Sloan’s proposal would increase the tax burden of a Nissan LEAF owner by up to $5,000 more as result of this proposal. Currently a LEAF owner stands to pay $300 more than a Nissan Versa purchaser. Why tip the scale even further?
GM spokesperson Lindsay Douglas has openly criticized Representative Sloan, saying
“…..why would we want to continue supporting this technology and pushing forward if what we’re being told is, we’re going to tax this to its death before it gets a chance to survive?” questioned Douglas.
Here’s what Representative Sloan is quoted as saying.
“I believe that such vehicles should pay the equivalent of the motor fuels tax so that they do not “ride free” when gasoline/diesel vehicles pay to maintain the system,” said Sloane.
Clearly Sloan hasn’t figured in double the sales tax revenues LEAF and Volt owners pay into the state coffers. Note I didn’t figure in the sales use tax collected when the vehicle changes hands, which will happen. EV’s are more expensive so use tax from resale of vehicles will stoke the state’s coffers even more.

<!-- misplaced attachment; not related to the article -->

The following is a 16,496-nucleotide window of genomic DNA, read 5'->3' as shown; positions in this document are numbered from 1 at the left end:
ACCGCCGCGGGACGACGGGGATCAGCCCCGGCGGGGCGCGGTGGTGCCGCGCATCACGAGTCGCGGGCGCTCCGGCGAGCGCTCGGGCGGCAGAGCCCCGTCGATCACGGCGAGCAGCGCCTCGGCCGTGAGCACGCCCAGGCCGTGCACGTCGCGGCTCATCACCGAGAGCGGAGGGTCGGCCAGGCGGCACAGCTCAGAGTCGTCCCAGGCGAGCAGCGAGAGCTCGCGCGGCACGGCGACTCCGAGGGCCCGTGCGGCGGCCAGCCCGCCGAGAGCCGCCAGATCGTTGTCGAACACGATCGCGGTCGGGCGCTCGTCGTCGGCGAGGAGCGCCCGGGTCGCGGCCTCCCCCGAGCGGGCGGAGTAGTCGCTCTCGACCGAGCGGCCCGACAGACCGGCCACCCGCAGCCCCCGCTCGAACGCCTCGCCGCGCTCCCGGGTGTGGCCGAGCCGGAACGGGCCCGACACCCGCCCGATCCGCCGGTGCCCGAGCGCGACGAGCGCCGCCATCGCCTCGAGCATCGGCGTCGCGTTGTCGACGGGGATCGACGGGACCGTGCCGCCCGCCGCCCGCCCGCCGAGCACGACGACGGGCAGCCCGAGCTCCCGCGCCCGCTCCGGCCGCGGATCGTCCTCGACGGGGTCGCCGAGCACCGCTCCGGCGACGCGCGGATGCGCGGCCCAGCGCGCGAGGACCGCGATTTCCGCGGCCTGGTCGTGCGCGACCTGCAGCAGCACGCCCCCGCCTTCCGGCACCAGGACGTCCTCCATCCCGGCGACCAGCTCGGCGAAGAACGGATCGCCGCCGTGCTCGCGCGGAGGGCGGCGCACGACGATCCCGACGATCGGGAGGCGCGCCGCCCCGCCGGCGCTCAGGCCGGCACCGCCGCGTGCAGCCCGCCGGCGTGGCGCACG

Showing soon in movie theaters near you – “Who killed the electric car? – The Sequel”
Update: 2013-01-07 I have learned that Oregon want to introduce a 2c per mile tax on EV drivers. They have no sales tax in Oregon so I did the math quickly by updating my spreadsheet. They stand to double their tax revenue on EV drivers vs Gasoline drivers, and introduce a new tax collection system that will cost extra money to administer. They should take Washington States lead and simply tax a flat fee at annual registration time. $122 per year would be fair in Oregon.
News to me, so I’m really glad I stopped by. Good post. Who killed the electric car sequel coming soon – yes.
What this article doesn’t mention is that EV cars are so much lighter that less money should go into repairing the highways if more EVs were used. The gas guzzlers are the ones breaking the pavement. So the new taxation of EV is even futher unjustified.
A Nissan LEAF weighs more than Versa, as compact car it weighs as much as a mid size vehicle thanks to over 600 Lbs in batteries. So I don’t buy your argument totally. Gas taxes don’t discriminate based upon weight of the vehicle (which is a flaw in the system), simply the amount of gas purchased.
I do agree that full size Trucks and SUV’s will do more damage to the road, but since they are gas guzzlers they are contributing more to the road repair slush fund.